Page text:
One Giant Step: Giants360 in the Press Box


Author’s note: This article is a first person account of my first experience as a member of the media covering a Giants game, it’s written as a first person narrative and not as an object, factual report as are most items on Giants360.

Excitement and a modicum of anxiety were both plentiful when the email unexpectedly arrived from the Giants announcing that a Giants360 media pass had been approved for last night’s preseason game. I’ve attended dozens of games over the years, but never as a member of press, not sitting amongst sportscasters and sport writers that I’ve been watching and reading for longer than I care to admit. Questions flooded my brain… How do I dress? What do I bring to with me? How early should I arrive? Where do I enter the stadium? What about parking?

Following many of the beat writers on twitter, I reached out to one, Patricia Traina of Bleacher Report, Inside Football, and SportsXchange, and asked if I could email a few questions. She graciously consented and I learned that the press box is business or business casual dress, arriving three hours before the game is recommended, and most importantly, there is no cheering in the press box. Being a lifelong Giants fan, that last item would present a challenge.

More on that later. I also reached out to the Giants PR office, which sent the media approval to ask for any guidelines to ensure compliance. I received some information on post game procedures, including the locker room interview procedures (no photography permitted), and post game press conference accessibility for both the home and visiting teams. It was also noted that no cheering is permitted in the press box. Apparently this has been an issue in the past, as this point is being driven home. That, or my reputation in the Giants/Metlife Stadium stands is more widespread than I originally thought.

The long walk in

The long walk in

Gameday arrived. Packing up my iPad, paper, pencil and clipboard, the chargers for both iPhone and Ipad, binoculars, some snacks just in case, and a bottle of water into my brief case, I left at 3:45 for a trip that takes 30 minutes without traffic. In New Jersey. 5 minutes later, I was on the ramp for Garden State Parkway North seeing bumper to bumper traffic. Perhaps it was the holiday weekend, construction, an accident, or another unknown obstacle, but 30 was minutes not happening. Recalling travel to the games of my youth, I exited to Route 22 east, the route my father and uncle would take to avoid the tolls, at that time 25 cents, now $1.50, and made my way to McCarter Highway, through Newark. My 30 minute trip devolved into 30 minute through Newark itself, but I was still well ahead of kickoff.

Pulling into a parking space at 4:45 with my general admission parking pass, I picked a spot in my usual game day parking lot and looked for a security guard. It’s quite a hike to the stadium and I didn’t want to find out that my brief case was considered contraband in the press box. Told that it was, I pulled out the iPad, iPhone, clipboard and accoutrements, put the binocular around my neck, left the chargers, snacks and water behind, and set off to find the Will Call window and my press pass. The security guard has no clue where the Will Call window was located, looking back, this might have been a clue that his information was sketchy.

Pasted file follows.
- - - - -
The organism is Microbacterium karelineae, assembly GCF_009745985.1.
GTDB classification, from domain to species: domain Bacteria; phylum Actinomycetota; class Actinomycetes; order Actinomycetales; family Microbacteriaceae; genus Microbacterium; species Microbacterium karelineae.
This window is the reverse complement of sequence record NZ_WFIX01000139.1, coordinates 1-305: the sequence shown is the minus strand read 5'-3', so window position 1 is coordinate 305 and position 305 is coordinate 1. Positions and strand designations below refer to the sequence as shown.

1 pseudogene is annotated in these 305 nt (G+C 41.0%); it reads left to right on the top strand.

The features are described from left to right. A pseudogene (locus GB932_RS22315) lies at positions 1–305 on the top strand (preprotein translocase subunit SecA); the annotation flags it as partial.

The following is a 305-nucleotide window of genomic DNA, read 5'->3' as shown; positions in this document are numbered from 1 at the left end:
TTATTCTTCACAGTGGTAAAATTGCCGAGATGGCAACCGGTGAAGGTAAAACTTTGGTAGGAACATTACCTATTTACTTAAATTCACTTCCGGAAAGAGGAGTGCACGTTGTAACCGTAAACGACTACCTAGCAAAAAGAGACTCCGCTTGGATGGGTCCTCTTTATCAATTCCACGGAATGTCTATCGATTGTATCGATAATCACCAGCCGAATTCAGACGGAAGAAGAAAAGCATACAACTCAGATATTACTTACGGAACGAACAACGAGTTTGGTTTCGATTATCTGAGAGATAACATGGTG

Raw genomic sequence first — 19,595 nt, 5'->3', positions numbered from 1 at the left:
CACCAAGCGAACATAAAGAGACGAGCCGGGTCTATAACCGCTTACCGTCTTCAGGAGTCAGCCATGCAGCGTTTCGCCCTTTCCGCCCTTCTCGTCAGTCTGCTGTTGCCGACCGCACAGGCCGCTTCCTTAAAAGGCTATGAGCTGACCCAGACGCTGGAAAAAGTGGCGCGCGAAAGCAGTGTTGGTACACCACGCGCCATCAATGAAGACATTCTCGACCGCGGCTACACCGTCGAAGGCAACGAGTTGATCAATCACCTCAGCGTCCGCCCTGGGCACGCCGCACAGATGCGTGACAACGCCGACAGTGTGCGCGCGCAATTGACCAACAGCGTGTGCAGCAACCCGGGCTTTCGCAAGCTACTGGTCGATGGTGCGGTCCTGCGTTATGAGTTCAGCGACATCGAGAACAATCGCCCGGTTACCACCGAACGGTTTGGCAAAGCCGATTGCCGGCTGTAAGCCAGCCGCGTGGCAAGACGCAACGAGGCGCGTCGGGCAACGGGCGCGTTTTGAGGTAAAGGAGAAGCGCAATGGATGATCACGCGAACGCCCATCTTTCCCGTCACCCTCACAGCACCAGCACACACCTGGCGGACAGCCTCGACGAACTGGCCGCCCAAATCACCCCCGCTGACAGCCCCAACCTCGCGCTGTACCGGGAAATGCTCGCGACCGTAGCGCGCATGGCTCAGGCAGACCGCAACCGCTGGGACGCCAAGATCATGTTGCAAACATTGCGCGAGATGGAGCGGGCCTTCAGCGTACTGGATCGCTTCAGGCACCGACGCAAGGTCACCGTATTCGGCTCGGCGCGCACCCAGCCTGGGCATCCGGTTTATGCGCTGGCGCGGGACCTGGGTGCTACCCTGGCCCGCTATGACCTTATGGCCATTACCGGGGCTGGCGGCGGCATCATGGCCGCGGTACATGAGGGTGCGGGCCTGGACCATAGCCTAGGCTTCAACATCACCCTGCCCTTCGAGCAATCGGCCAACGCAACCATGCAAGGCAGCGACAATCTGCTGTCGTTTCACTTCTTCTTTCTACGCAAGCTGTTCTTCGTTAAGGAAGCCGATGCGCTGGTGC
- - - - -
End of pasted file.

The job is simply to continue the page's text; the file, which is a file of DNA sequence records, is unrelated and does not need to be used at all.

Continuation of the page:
Walking straight in toward the Metlife Gate, I asked another set of security to point me toward Will Call. They sent me to the Pepsi gate. On the far side, was the Will Call window, and in little white envelope was the golden ticket, the press pass, that brought Giants360 into the other side of Metlife, that we’ve all heard about but had never seen. As I walked up to security, with my items in tow like high school textbooks, I see three people having their bags screened by security and I momentarily debated returning to my car, three parking lots away, but I decided it was too far, and I was already behind the schedule I set for myself. Through the rabbit hole I went and past the door marked “Press Entrance.”

Flying blind was the order of the day, and in this situation, the best strategy to follow is to keep ones eyes open, mouth closed, and follow someone who appears informed. The gentleman I followed immediately entered an elevator, I followed and asked the operator in a low voice, “Press box?” He nodded and I relaxed for a moment. Exiting on the sixth floor, was followed my elevator mate through double doors and saw two tables, and lots of security types in suits. The ladies behind the tables said, please check in, and I said my name, hoping it would be on the list.

She checked it off and told me where my seat was and pointed down a long hall. I am in row 3, seat 4. As I walk down the hallway I see stairways lettered A, B, etc, so i keep walking assuming the numbers would be coming up soon. No numbers. I stopped and asked an official looking chap who walked me all the way back to A and we found my assigned seat. What a view. Other than metal window dividers, an unobstructed view of the field. I counted at least 26 forty inch flat screens that scroll stats and provide replays during the game. The seating is leveled so the people above and below you will not be in your way even if they stand up during a play – a huge difference from sitting in the stands. I look around and realize there is one other person in this section of the press box with me, down one row and to the right. Local sportscaster Bruce Beck, who is going over his notes intently. I hoped to get a guy nod in to him at some point, but he never looked back.

Settled in to my area, I went to explore the community. The back area has a small commissary and tables and chairs with large windows that overlook the parking lot outside the Pepsi gate. The Giants have a reputation for taking care of those that cover the team and the food service is complimentary, including, much to my delight, all the coffee you can drink. In discussing this with others in the press box, the Giants rank among the league leaders in this department, which is not surprising given the organization, I’m certain the Steelers and Patriots are also in that category.

I had hoped to meet Patricia Traina, but found out she was on the other side of the press box and made a mental note to look for her after the game. She did not have to take time out of her extremely busy schedule to answer questions for a nobody, and that sort of kindness deserves an in person thank you and a handshake.